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Outdoor deck for 220 okayed with stipulations

By Lisa Rose Hook

The popular 220 Merrill restaurant, located at 220 Merrill Street in downtown Birmingham, requested to build an outdoor dining platform to accommodate their patrons, with approval by the city commission at their meeting on Monday, May 9.

A public hearing took place covering the special land use permit amendment, final site plan and design review for the request of the new dining deck, and the resolution passed with the condition that the business return in July to review concerns brought up by citizens and city officials in attendance. Their current outdoor dining patio includes seating for 78 at 23 tables.

During the pandemic, the restaurant was approved for expanded outdoor dining pursuant to the temporary outdoor dining expansion, involving the addition of a 480 square foot platform taking up three metered parking spaces in front of the restaurant. 220 submitted the SLUP application seeking permanent approval of this area.

The conditions set forth by the commission included removal of all existing planter boxes and hanging planters proposed on the new fence, which are on public property, and relocation to private property. The establishment must also install standard city grates over existing tree boxes along the right-of-way adjacent to the building.

There was considerable debate over the final decor planned for the outdoor platform, as well as the amount of space being taken away from street parking by the platform and valet stand. Initially, pink chairs and yellow umbrellas were designed for the location, a decision that met with some opposition from mayor pro tem Pierre Boutros, who suggested that, "The city should consider a historic committee opinion about color palette."

Other objections were raised during public comment by Birmingham resident Rick Gould, a long-time resident of the Merrillwood apartments across the street at 211 E. Merrill. Gould stated that he is opposed to the proposed valet parking in the alley behind the restaurant.

"The alley behind Merrill and Pierce is a disaster," he asserted. "When it rains, it's like Quarton Lake. It [valet parking] is bad for the vendors, people making deliveries and the people who live here."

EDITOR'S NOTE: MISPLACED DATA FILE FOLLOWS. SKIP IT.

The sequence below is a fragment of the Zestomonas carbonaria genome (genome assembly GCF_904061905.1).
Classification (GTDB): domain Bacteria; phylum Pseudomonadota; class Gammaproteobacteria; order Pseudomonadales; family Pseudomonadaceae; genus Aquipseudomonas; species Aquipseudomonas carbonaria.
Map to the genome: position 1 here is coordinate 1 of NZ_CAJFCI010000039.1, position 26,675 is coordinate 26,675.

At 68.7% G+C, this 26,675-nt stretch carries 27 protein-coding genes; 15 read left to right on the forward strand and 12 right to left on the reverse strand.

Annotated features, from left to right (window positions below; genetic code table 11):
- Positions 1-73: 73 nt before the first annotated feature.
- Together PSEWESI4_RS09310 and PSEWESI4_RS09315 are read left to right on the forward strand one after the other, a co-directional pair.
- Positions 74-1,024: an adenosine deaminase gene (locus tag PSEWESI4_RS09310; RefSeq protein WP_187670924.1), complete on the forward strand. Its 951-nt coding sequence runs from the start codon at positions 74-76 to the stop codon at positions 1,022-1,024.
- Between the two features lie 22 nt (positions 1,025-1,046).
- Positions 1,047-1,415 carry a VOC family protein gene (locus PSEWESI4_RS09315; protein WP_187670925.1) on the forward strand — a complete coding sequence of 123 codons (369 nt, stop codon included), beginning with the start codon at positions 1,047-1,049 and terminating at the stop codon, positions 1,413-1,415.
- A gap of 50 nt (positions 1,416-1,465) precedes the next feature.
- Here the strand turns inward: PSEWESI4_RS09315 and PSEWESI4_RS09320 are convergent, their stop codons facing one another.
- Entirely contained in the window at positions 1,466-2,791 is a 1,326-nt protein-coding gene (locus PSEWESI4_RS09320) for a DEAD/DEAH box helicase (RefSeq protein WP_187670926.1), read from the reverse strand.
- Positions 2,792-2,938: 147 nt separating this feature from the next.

Gould also noted that he was concerned the platform would draw more traffic and noise.

"People come down with their new fancy cars and revved up engines ... and the motorcycles with big radios – you can hear them in Shain Park. We put up with noise, noise, noise," he said.

Birmingham resident and attorney David Potts stated, "It is a problem ... it is very nosy [but] frankly I don't know what you can do.”

Zaid Elia, owner of 220 Merrill Restaurant, shared that his goal is to work with everyone, including the city's advisory parking committee. He agreed to a change of colors for the tables and umbrellas to be consistent with the city's historic guidelines. He said that the platform could be built within two days.

Boutros pointed out that residing in a vibrant and lively city such as Birmingham is accompanied by noise, to a reasonable degree, but encouraged the approval of the platform, noting that 220 Merrill has been a strong and successful business, contributing to the aesthetic of the city and commending its longevity and the commerce it brings to the city.

Commissioners voted 5-1, with commissioner Andrew Haig voting against and Mayor Therese Longe recused, to approve the final site plan, design review and the amendment for the special land use permit, with a review set for July.


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